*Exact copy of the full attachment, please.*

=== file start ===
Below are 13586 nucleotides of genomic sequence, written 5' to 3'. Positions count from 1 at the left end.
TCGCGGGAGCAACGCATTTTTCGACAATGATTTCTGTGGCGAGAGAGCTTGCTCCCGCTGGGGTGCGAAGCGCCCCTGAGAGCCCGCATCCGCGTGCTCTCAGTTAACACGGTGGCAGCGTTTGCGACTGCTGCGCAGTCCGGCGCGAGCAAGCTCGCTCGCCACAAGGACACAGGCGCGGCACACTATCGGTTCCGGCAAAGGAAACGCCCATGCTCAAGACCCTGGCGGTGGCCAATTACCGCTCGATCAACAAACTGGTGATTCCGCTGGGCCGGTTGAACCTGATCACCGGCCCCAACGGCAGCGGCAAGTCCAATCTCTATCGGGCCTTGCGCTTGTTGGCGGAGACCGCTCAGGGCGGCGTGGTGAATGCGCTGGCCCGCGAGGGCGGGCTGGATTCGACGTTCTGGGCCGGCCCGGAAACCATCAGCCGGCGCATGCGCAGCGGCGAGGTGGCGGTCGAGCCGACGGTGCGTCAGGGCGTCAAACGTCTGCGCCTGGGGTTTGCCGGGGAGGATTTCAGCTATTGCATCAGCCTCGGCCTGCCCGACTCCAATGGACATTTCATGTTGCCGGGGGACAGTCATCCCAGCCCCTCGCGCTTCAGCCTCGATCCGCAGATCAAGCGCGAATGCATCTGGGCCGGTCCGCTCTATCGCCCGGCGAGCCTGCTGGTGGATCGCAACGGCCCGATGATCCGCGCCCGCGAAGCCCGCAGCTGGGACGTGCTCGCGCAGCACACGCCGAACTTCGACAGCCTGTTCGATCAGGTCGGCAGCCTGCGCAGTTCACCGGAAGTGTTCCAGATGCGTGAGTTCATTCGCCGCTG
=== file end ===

Below are 13586 nucleotides of genomic sequence, written 5' to 3'. Positions count from 1 at the left end.
TCGCGGGAGCAACGCATTTTTCGACAATGATTTCTGTGGCGAGAGAGCTTGCTCCCGCTGGGGTGCGAAGCGCCCCTGAGAGCCCGCATCCGCGTGCTCTCAGTTAACACGGTGGCAGCGTTTGCGACTGCTGCGCAGTCCGGCGCGAGCAAGCTCGCTCGCCACAAGGACACAGGCGCGGCACACTATCGGTTCCGGCAAAGGAAACGCCCATGCTCAAGACCCTGGCGGTGGCCAATTACCGCTCGATCAACAAACTGGTGATTCCGCTGGGCCGGTTGAACCTGATCACCGGCCCCAACGGCAGCGGCAAGTCCAATCTCTATCGGGCCTTGCGCTTGTTGGCGGAGACCGCTCAGGGCGGCGTGGTGAATGCGCTGGCCCGCGAGGGCGGGCTGGATTCGACGTTCTGGGCCGGCCCGGAAACCATCAGCCGGCGCATGCGCAGCGGCGAGGTGGCGGTCGAGCCGACGGTGCGTCAGGGCGTCAAACGTCTGCGCCTGGGGTTTGCCGGGGAGGATTTCAGCTATTGCATCAGCCTCGGCCTGCCCGACTCCAATGGACATTTCATGTTGCCGGGGGACAGTCATCCCAGCCCCTCGCGCTTCAGCCTCGATCCGCAGATCAAGCGCGAATGCATCTGGGCCGGTCCGCTCTATCGCCCGGCGAGCCTGCTGGTGGATCGCAACGGCCCGATGATCCGCGCCCGCGAAGCCCGCAGCTGGGACGTGCTCGCGCAGCACACGCCGAACTTCGACAGCCTGTTCGATCAGGTCGGCAGCCTGCGCAGTTCACCGGAAGTGTTCCAGATGCGTGAGTTCATTCGCCGCTG